Responding to the Oil Shock: The U.S. Economy Since 1973
FEBRUARY 01, 1989 by RODOLFO GONZALES, ROGER NILS FOLSOM
Although solely responsible for the views expressed here, as well as for any errors, the authors greatly appreciate comments by J. Paul Leigh, Tim Sass, and David Saurman.
In 1981 the price of crude oil peaked at $36 per barrel; today it is less than half as high. Meanwhile, prices in general have risen almost 30 percent. The price-setting power of the Organization of Petroleum Exporting Countries (OPEC) cartel clearly has waned as oil consumers reduced their oil use, as the end of oil price controls encouraged oil production in the U.S. (the second largest producer in 1987, producing less than the Soviet Union but more than Saudi Arabia), as non-OPEC countries such as Britain, Norway, and Mexico greatly expanded their oil output, and as OPEC’s members surreptitiously produced above their OPEC quotas and discounted below OPEC prices. Occasional intermittent truces in this economic warfare still twitch the oil markets from time to time, as will the end of the Iran-Iraq war, but OPEC’s power is much diminished if not totally gone.
In the face of these developments, neither Keynesians nor monetarists have been able to supply a consistent explanation for the macroeconomic behavior of the U.S. economy since the first oil shock in 1973. Nevertheless, the main economic events of this period can be explained by assuming that private decision makers responded rationally to the energy “crisis” while policy makers, particularly the monetary authorities, did not.
In terms of aggregate economic output, energy is a complementary resource to both labor and real capital (including other natural resources). The shocks that decreased the availability of oil to the U.S. in the 1970s must have greatly decreased the (marginal) productivity of labor and also capital at that time. In contrast, if labor and the owners of real capital both believed that the energy crisis was temporary, and that energy would once again be plentiful, the oil shocks may not have significantly depressed the expected future opportunities for labor and capital in the 1980s.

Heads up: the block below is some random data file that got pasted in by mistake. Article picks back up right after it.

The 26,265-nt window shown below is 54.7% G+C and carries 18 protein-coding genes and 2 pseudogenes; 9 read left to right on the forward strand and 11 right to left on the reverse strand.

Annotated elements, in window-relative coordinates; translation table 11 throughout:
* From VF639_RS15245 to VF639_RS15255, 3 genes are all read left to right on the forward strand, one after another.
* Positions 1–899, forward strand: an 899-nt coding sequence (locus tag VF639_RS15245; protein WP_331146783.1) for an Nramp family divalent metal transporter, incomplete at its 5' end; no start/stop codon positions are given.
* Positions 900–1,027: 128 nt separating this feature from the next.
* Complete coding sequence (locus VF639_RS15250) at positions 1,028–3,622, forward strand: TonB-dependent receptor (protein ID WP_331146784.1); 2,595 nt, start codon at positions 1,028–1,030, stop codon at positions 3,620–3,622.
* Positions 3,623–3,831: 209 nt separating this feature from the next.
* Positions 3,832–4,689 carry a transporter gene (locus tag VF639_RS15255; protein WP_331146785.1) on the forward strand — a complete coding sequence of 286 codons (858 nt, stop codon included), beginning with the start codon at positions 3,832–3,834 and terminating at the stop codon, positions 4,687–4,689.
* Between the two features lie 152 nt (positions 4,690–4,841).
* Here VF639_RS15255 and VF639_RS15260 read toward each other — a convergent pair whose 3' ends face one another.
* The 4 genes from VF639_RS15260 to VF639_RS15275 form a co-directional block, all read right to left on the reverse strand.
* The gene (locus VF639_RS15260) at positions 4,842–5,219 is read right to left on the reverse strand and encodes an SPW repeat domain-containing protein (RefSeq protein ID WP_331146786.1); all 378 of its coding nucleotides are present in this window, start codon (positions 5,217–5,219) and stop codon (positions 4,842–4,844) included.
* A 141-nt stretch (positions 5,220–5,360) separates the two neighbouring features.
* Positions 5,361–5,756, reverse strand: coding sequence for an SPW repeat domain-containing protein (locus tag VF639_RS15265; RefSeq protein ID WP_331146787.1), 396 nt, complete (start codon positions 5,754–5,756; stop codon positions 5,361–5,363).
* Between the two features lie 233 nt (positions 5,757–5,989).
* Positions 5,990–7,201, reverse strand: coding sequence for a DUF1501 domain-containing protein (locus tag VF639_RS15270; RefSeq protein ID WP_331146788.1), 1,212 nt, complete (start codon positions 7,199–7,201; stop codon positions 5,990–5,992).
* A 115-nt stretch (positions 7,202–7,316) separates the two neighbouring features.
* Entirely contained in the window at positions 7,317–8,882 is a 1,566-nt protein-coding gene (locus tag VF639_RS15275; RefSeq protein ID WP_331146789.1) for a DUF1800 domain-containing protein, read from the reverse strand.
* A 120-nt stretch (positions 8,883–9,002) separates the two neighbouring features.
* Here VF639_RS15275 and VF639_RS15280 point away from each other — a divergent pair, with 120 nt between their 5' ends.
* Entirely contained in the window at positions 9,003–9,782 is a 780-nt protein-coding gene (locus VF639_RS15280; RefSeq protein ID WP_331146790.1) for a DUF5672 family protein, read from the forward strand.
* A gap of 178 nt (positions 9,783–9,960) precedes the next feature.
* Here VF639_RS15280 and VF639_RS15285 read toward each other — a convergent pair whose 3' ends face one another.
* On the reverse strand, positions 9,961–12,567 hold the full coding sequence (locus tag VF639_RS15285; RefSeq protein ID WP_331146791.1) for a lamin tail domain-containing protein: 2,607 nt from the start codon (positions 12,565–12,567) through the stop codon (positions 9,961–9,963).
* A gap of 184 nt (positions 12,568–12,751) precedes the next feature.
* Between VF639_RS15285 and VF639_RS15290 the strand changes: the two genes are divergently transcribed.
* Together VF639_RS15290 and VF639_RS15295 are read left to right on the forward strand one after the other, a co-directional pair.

Workers and capitalists may have been unimpressed by the argument advanced by many energy “experts” in the 1970s—that the rise in oil prices was a sign of dwindling worldwide energy sources. Instead, they may have realized that high oil prices almost certainly would induce energy conservation and the discovery and development of new oil supplies not controlled by the cartel, and might stimulate the development of alternatives such as solar power. If they correctly perceived the energy situation as a temporary disruption caused by the OPEC cartel, they should have assigned a high probability to a recovery of energy supplies in a not-too-distant future.
Cartels rarely prevail for long against competitive market forces that move investment to the activities expected to be most profitable. Moreover, even if a profit-maximizing oil cartel had a perfect and unassailable monopoly, it would not reduce oil production permanently, but would merely shift production to the future.
If we suppose that the suppliers of labor and capital anticipated the return of more plentiful energy supplies, and responded rationally to the difference between existing and expected future opportunities created by the oil crisis—and by government policies that were at least partly reactions to the oil crisis—by reallocating labor effort, leisure, and capital use over time, then the economic history of the U.S. in the 1970s and first half of the 1980s could read as follows:
The demand for labor decreased with the fall in its productivity, but real wages did not fall significantly because workers did not expect the oil crisis to last, and therefore they were reluctant to accept real wages lower than those they expected in the future. Instead they accepted unemployment and greater leisure, expecting to increase their labor supply to above-normal levels in the future, when energy supplies and labor productivity had returned to normal.